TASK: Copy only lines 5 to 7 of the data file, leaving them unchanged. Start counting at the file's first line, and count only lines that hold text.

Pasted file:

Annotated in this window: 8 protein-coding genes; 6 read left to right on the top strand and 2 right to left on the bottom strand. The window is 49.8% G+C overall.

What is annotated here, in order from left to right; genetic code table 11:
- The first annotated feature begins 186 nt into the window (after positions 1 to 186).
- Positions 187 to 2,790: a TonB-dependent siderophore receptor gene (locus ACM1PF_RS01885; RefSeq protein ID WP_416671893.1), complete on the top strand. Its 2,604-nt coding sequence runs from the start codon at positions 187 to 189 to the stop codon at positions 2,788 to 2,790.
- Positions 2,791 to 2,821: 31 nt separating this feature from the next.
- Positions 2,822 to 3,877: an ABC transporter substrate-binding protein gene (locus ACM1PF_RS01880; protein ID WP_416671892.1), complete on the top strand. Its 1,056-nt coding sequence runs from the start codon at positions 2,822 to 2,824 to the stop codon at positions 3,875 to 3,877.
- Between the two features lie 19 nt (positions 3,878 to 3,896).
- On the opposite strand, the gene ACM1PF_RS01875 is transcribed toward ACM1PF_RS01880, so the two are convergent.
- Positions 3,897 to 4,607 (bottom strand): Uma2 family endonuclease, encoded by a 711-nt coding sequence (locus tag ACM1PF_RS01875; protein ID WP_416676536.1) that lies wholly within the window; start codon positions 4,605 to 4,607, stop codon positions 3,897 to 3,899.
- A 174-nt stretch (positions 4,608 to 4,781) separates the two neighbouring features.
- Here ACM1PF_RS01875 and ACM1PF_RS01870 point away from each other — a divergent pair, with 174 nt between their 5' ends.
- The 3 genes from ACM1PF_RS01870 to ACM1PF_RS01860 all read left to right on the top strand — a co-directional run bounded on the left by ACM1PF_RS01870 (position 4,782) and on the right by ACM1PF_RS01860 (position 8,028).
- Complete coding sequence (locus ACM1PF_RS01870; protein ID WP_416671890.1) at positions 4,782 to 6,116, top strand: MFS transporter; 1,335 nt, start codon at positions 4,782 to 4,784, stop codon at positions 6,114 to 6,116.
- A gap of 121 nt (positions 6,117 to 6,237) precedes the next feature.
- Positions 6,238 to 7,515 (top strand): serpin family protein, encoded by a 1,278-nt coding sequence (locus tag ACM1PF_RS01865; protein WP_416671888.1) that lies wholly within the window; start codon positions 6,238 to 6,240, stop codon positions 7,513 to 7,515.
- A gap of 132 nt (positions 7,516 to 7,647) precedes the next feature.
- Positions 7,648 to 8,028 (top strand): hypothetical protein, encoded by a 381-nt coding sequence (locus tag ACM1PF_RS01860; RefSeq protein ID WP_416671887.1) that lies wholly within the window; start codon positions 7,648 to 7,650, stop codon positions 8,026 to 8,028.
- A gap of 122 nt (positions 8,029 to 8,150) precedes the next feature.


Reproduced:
- Positions 2,791 to 2,821: 31 nt separating this feature from the next.
- Positions 2,822 to 3,877: an ABC transporter substrate-binding protein gene (locus ACM1PF_RS01880; protein ID WP_416671892.1), complete on the top strand. Its 1,056-nt coding sequence runs from the start codon at positions 2,822 to 2,824 to the stop codon at positions 3,875 to 3,877.
- Between the two features lie 19 nt (positions 3,878 to 3,896).